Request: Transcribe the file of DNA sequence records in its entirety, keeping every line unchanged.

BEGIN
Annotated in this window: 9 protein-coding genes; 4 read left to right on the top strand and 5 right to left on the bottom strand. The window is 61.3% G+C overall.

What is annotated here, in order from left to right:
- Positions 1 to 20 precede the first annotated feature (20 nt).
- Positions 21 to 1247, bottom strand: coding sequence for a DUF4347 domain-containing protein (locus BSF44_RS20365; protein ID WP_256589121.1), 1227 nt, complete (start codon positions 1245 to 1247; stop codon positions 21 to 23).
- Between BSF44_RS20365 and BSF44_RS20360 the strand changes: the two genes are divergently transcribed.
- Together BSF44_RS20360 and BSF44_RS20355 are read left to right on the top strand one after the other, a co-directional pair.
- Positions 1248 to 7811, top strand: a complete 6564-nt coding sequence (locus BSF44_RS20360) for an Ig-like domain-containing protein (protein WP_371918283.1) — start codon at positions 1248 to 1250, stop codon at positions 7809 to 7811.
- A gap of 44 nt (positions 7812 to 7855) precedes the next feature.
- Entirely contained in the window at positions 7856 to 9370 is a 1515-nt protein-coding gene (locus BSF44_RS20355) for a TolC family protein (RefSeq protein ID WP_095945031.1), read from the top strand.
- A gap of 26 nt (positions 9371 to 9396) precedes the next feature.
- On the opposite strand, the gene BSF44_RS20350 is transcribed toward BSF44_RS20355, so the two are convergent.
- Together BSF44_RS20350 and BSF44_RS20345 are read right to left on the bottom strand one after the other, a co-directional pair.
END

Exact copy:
Annotated in this window: 9 protein-coding genes; 4 read left to right on the top strand and 5 right to left on the bottom strand. The window is 61.3% G+C overall.

What is annotated here, in order from left to right:
- Positions 1 to 20 precede the first annotated feature (20 nt).
- Positions 21 to 1247, bottom strand: coding sequence for a DUF4347 domain-containing protein (locus BSF44_RS20365; protein ID WP_256589121.1), 1227 nt, complete (start codon positions 1245 to 1247; stop codon positions 21 to 23).
- Between BSF44_RS20365 and BSF44_RS20360 the strand changes: the two genes are divergently transcribed.
- Together BSF44_RS20360 and BSF44_RS20355 are read left to right on the top strand one after the other, a co-directional pair.
- Positions 1248 to 7811, top strand: a complete 6564-nt coding sequence (locus BSF44_RS20360) for an Ig-like domain-containing protein (protein WP_371918283.1) — start codon at positions 1248 to 1250, stop codon at positions 7809 to 7811.
- A gap of 44 nt (positions 7812 to 7855) precedes the next feature.
- Entirely contained in the window at positions 7856 to 9370 is a 1515-nt protein-coding gene (locus BSF44_RS20355) for a TolC family protein (RefSeq protein ID WP_095945031.1), read from the top strand.
- A gap of 26 nt (positions 9371 to 9396) precedes the next feature.
- On the opposite strand, the gene BSF44_RS20350 is transcribed toward BSF44_RS20355, so the two are convergent.
- Together BSF44_RS20350 and BSF44_RS20345 are read right to left on the bottom strand one after the other, a co-directional pair.